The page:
The claim is that Tagg has "purchased voting machines," as puts it , to guarantee his father's victory.

Here's the problem with that theory, as the Washington Post reports : Hart doesn't own the Hamilton machines. They are owned and controlled by the board of elections.

The county's director of elections was very clear to the Post. "We own our equipment," she said. "Hart has nothing to do with it."

There will always be election conspiracy theories. A man in Arizona claims Republicans there have a 20-point swing, guaranteed, in their favor, by manipulating the results in large precincts -- he wrote about it at .

This particular theory gained traction in the 2008 South Carolina primary, where big precincts gave Romney his best gains against John McCain. But Romney was running to McCain's left. Charleston is where the big precincts were and those Republicans were more moderate than those in the upstate, where McCain won handily. (This year's primary had the same pattern. Newt Gingrich won.)

The point is that conspiracies are as old as elections. One of my favorite scenes in "Citizen Kane" is when Charles Foster Kane's newspaper editors get the results of the election he lost, and sadly go with the headline "Fraud at Polls."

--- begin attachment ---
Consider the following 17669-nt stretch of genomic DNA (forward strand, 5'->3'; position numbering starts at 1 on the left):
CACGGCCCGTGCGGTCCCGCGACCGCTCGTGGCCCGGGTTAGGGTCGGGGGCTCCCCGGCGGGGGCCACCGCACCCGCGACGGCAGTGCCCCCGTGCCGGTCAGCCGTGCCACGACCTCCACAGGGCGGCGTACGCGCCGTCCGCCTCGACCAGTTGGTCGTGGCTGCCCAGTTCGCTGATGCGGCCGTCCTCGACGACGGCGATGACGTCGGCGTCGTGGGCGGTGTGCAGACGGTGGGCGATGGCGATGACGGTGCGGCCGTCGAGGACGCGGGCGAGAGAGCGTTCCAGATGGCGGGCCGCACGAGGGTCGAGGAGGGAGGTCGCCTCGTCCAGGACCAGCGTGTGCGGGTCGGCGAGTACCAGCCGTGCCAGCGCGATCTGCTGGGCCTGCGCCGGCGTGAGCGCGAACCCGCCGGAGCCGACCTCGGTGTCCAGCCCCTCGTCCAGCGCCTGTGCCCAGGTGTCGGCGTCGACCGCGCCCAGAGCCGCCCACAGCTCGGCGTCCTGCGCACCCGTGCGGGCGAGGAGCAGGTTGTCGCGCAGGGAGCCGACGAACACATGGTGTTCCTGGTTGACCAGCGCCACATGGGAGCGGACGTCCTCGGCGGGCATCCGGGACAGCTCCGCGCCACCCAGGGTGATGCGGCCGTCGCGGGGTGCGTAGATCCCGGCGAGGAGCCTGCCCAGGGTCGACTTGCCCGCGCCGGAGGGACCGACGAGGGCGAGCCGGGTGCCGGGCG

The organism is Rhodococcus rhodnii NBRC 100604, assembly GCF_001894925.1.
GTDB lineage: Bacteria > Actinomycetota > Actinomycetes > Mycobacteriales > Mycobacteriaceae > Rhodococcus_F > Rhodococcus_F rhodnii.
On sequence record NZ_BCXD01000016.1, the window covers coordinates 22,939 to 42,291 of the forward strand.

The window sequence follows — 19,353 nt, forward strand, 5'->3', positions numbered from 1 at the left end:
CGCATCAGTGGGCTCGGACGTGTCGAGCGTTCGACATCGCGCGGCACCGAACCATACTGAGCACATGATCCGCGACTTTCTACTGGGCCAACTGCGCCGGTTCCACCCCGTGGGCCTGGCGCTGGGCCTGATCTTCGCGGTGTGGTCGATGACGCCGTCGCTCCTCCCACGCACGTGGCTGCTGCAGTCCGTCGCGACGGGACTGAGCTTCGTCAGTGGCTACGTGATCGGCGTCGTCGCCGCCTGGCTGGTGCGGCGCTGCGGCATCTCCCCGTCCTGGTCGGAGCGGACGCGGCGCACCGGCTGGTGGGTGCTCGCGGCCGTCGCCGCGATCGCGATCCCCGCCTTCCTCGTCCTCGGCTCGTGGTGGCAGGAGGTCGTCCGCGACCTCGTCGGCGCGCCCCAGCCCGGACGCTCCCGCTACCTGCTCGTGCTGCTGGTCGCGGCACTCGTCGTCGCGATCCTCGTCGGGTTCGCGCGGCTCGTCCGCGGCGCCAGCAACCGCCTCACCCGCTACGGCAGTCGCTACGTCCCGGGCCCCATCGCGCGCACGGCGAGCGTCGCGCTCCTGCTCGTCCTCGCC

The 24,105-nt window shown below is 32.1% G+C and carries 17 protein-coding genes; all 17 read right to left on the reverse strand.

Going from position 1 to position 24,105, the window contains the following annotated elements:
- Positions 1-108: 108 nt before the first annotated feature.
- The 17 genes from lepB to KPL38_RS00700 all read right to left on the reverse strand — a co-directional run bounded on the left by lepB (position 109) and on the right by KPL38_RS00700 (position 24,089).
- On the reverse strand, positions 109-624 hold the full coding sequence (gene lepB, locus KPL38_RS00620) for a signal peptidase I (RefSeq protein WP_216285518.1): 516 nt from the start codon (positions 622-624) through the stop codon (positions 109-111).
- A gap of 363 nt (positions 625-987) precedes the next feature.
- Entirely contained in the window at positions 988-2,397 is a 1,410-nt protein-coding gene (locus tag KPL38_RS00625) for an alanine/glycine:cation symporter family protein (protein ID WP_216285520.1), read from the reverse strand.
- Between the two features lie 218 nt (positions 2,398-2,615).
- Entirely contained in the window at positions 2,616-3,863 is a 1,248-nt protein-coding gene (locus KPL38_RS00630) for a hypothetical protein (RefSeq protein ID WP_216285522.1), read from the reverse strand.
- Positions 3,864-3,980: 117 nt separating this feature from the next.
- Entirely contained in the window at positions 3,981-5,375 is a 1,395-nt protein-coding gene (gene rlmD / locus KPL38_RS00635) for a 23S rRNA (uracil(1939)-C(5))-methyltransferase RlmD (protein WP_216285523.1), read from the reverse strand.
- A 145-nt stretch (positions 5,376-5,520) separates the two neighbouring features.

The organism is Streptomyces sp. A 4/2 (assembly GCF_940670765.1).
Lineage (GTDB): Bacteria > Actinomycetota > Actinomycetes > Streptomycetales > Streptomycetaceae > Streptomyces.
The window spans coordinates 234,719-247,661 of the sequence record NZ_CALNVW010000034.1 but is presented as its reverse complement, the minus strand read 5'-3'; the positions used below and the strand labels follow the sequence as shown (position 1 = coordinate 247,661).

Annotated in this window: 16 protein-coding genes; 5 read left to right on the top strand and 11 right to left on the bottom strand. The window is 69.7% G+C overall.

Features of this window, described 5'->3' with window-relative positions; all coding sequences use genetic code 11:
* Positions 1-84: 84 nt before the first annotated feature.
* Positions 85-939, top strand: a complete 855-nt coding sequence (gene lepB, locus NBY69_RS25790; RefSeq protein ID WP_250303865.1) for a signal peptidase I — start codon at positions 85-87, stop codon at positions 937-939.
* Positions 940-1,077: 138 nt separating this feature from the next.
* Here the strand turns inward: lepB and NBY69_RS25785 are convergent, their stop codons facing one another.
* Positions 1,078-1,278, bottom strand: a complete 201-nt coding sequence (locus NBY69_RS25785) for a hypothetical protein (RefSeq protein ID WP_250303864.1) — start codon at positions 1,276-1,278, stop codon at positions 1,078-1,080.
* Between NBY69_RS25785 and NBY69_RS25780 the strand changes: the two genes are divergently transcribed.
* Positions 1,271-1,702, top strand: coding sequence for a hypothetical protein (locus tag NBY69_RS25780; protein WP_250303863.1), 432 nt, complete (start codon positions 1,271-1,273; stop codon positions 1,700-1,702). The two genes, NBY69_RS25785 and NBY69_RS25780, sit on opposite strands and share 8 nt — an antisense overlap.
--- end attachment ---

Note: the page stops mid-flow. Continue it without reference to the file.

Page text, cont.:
I could be wrong. Maybe Tagg Romney is secretly electing his dad president as we speak. Maybe there's no such thing, really, as democracy. Maybe it's all a game, a fraud, controlled by big businessmen manipulating us from above, an unseen evil conspiracy.

But if that's true, how did a half-black Hawaiian native named Barack Hussein Obama become president in the first place? You keep hope alive for your favorite candidate. I'm going to keep it alive for democracy.

At the time of publication, the author had no investments in the companies mentioned.

This article is commentary by an independent contributor, separate from TheStreet's regular news coverage.

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